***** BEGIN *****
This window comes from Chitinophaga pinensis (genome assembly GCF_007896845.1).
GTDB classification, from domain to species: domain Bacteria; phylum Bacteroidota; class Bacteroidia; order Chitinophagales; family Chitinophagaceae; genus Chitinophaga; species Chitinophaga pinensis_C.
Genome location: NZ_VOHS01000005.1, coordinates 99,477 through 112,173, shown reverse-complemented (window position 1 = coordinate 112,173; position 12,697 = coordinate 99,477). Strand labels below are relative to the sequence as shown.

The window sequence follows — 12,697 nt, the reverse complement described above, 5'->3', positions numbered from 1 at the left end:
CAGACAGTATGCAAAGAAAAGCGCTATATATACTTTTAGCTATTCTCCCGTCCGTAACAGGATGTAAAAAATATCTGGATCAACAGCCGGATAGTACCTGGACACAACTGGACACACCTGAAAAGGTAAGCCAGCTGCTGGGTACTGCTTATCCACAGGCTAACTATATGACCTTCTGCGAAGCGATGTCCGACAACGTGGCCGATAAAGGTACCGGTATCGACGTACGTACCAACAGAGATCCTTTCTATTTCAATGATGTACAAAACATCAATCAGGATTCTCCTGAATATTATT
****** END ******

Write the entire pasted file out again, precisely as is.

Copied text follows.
This window comes from Chitinophaga pinensis (genome assembly GCF_007896845.1).
GTDB classification, from domain to species: domain Bacteria; phylum Bacteroidota; class Bacteroidia; order Chitinophagales; family Chitinophagaceae; genus Chitinophaga; species Chitinophaga pinensis_C.
Genome location: NZ_VOHS01000005.1, coordinates 99,477 through 112,173, shown reverse-complemented (window position 1 = coordinate 112,173; position 12,697 = coordinate 99,477). Strand labels below are relative to the sequence as shown.

The window sequence follows — 12,697 nt, the reverse complement described above, 5'->3', positions numbered from 1 at the left end:
CAGACAGTATGCAAAGAAAAGCGCTATATATACTTTTAGCTATTCTCCCGTCCGTAACAGGATGTAAAAAATATCTGGATCAACAGCCGGATAGTACCTGGACACAACTGGACACACCTGAAAAGGTAAGCCAGCTGCTGGGTACTGCTTATCCACAGGCTAACTATATGACCTTCTGCGAAGCGATGTCCGACAACGTGGCCGATAAAGGTACCGGTATCGACGTACGTACCAACAGAGATCCTTTCTATTTCAATGATGTACAAAACATCAATCAGGATTCTCCTGAATATTATT